While we sat down to discuss the ideas behind this new abstract way of using photography so heavily in her piece, Anabella remembered that when she and her husband moved to New York, her father had told him to photograph everything that they saw, and once they returned to Argentina, her husband’s photos could be displayed in a gallery. They never got around to taking the photos until now. Anabella set out to rehearsal in downtown Manhattan and began to photograph anything she was drawn to in a completely unconscious, non-specific pattern. She would take photos zoomed in so tightly that you might not even realize what the object was. She would take pictures of things she saw on her travels that were broken or covered in graffiti, or decaying. She took pictures of construction sites, walls, even a rusted nail on the ground. The choreography of this piece; In Pursuit of Happiness isn’t abstract however the photos are, creating a really thought provoking juxtaposition.

After approximately 5 months of this process, Anabella decided to start to really look at what she was photographing. Each photo she took had some kind of connection to her father. Anabella says that the photos were “…a safe media that allowed me to express how I feel and it was much more in a way, safe or secure because I didn’t need to articulate my ideas with my dancers because it was something emotional.” The photos became a coping mechanism for her while working through the grieving process. In these early stages, it was easier to be behind the camera reacting to what she was seeing rather than what she was feeling.

Her husband sent her off to rehearsal one day with a small cordless projector and a slideshow of everything she had done so far, telling her to just ‘go play around’. Anabella and a friend began to pair dance with the photos and saw magic. The photos created a costume on her dancer, along with an “emotional and atmospheric environment”. Once this process really got rolling, Anabella continued to take photos to enhance movement she had choreographed, including photos of her father’s old printing shop back in Argentina. This organic, fresh new style of choreography and performance, Anabella tells me, is extremely metaphoric. A father projects on his daughter, just as Anabella projects her photos on her dancers and audience. Anabella’s father projected on her, just as Anabella projects on her own children and her students. It’s about the feeling and the presence of her father in her life instead of a scrapbook full of photos. People leave us with feelings that can be universally understood, which is what Ms. Lenzu hopes the audience takes away from this piece.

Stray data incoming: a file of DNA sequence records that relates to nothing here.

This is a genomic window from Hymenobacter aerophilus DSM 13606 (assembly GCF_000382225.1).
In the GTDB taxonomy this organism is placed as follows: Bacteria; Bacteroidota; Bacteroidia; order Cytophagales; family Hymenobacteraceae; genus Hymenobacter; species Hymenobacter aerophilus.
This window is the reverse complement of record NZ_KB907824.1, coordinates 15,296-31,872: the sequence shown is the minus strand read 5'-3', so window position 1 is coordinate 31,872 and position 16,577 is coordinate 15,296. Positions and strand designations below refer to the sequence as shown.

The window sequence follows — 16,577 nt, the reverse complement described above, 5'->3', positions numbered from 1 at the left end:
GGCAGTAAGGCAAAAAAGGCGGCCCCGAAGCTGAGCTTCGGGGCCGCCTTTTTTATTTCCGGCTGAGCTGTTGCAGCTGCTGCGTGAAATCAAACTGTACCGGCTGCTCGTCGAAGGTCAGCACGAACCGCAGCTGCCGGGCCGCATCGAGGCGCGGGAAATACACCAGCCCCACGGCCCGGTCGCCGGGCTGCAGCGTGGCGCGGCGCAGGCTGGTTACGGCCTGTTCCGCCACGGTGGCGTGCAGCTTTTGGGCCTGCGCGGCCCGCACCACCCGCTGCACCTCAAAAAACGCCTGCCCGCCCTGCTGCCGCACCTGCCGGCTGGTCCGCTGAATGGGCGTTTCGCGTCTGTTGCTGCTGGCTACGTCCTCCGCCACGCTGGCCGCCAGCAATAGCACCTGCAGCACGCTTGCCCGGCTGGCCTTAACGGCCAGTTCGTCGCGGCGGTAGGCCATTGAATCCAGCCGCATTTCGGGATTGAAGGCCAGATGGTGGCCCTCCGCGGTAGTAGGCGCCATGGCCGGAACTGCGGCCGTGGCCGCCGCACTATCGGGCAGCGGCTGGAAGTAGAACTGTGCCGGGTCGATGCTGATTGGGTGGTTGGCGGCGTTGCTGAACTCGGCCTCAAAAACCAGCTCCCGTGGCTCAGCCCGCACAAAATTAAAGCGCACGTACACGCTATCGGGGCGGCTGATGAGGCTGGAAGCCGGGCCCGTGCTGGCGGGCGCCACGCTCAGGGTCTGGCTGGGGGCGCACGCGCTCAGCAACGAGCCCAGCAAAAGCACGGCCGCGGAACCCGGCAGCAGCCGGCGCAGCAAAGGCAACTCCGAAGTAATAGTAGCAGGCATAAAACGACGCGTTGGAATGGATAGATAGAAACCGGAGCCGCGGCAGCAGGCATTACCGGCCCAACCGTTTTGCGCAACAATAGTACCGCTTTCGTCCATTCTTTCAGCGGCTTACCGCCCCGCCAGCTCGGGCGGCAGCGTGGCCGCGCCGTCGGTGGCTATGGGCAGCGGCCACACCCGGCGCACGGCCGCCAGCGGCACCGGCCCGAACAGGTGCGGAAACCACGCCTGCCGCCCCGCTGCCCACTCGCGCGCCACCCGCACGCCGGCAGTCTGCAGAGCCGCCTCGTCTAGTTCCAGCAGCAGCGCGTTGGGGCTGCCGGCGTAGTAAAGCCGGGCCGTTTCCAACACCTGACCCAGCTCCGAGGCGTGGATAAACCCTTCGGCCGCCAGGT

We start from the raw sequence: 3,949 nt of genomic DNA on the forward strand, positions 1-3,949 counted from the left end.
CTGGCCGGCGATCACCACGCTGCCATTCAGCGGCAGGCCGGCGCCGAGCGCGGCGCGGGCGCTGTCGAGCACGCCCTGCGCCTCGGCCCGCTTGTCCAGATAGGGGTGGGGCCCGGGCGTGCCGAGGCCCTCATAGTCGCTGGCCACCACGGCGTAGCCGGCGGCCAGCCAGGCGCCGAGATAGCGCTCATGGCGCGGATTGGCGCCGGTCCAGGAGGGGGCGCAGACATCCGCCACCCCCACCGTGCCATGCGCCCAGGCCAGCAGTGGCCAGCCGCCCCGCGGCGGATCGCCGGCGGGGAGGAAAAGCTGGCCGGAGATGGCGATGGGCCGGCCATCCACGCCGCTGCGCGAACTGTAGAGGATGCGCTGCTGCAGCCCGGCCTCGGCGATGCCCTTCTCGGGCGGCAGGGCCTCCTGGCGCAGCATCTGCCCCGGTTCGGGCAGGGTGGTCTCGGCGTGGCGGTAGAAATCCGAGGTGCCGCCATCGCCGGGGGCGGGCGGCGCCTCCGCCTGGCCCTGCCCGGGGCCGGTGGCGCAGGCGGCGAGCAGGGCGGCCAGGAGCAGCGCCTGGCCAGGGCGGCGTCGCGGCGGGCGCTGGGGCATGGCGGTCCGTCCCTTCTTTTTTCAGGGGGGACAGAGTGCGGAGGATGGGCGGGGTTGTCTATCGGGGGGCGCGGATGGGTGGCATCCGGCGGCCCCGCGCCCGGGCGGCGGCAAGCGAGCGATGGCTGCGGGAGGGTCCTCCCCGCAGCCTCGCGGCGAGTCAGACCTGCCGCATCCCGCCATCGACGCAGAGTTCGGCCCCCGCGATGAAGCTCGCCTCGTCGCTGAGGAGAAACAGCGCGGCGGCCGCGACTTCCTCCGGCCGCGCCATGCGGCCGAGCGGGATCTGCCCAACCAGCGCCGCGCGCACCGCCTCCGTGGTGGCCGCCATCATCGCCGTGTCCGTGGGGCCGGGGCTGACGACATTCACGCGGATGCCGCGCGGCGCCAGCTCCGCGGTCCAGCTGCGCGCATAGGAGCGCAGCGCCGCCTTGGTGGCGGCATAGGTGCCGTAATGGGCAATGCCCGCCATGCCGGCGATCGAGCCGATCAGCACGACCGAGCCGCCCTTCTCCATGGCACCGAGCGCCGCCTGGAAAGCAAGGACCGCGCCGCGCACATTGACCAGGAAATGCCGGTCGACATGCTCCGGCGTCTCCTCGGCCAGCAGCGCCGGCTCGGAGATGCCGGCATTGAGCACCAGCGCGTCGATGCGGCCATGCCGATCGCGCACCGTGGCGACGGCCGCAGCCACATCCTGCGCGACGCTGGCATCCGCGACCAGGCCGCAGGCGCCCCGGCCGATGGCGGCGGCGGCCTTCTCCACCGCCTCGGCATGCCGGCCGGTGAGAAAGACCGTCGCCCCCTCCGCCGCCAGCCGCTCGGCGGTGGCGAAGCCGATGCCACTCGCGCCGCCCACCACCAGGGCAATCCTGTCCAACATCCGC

Be sure not to miss In Pursuit of Happiness by Anabella Lenzu/Dance Drama. Preview performance at the Argentinean Consulate- Wednesday, September 30 @ 6pm (RSVP required). Public premiere at the Alchemical Theater  Friday October 23 @ 8pm through October 25.  Limited seating! Tickets online https://web.ovationtix.com/trs/pr/951784

For more information check out AnabellaLenzu.com

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READING & DANCE PERFORMANCE

Unveiling Motion and Emotion by Anabella Lenzu

Wednesday, December 3 at 5:30pm 
at Bronx Museum/ BCA BRONX CULTURE TROLLEY NIGHT 
Location: North Wing Lobby

FREE Admission / Limited seating
RSVP required: info@anabellalenzu.com

Exploring the importance of dance, community, choreography and dance pedagogy, Argentinean Choreographer Anabella Lenzu celebrates 23 years of teaching dance in a book of her writings in Spanish and English. Having opened her own dance school at 18, Lenzu recounts her experiences teaching in South America, Europe, and the US, as well as publishing an arts magazine and creating repertory for her dance company. Lenzu’s eloquent prose reveals reflections of a life devoted to dance performance and education. Photography by Todd Carroll fully documents the performances and provides a glimpse into the creative process. This book is an inspiration to dancers and teachers alike, and the first of its kind as a bilingual text on dance pedagogy.

“I invite you to submerge yourself and pursue self-knowledge because
without that, we are lost in life.
When we remain strangers to ourselves, we are deprived of the pleasure of growing,
transforming, and finally discovering an inner balance.”

http://www.AnabellaLenzu.com/book

Trolley at Hostos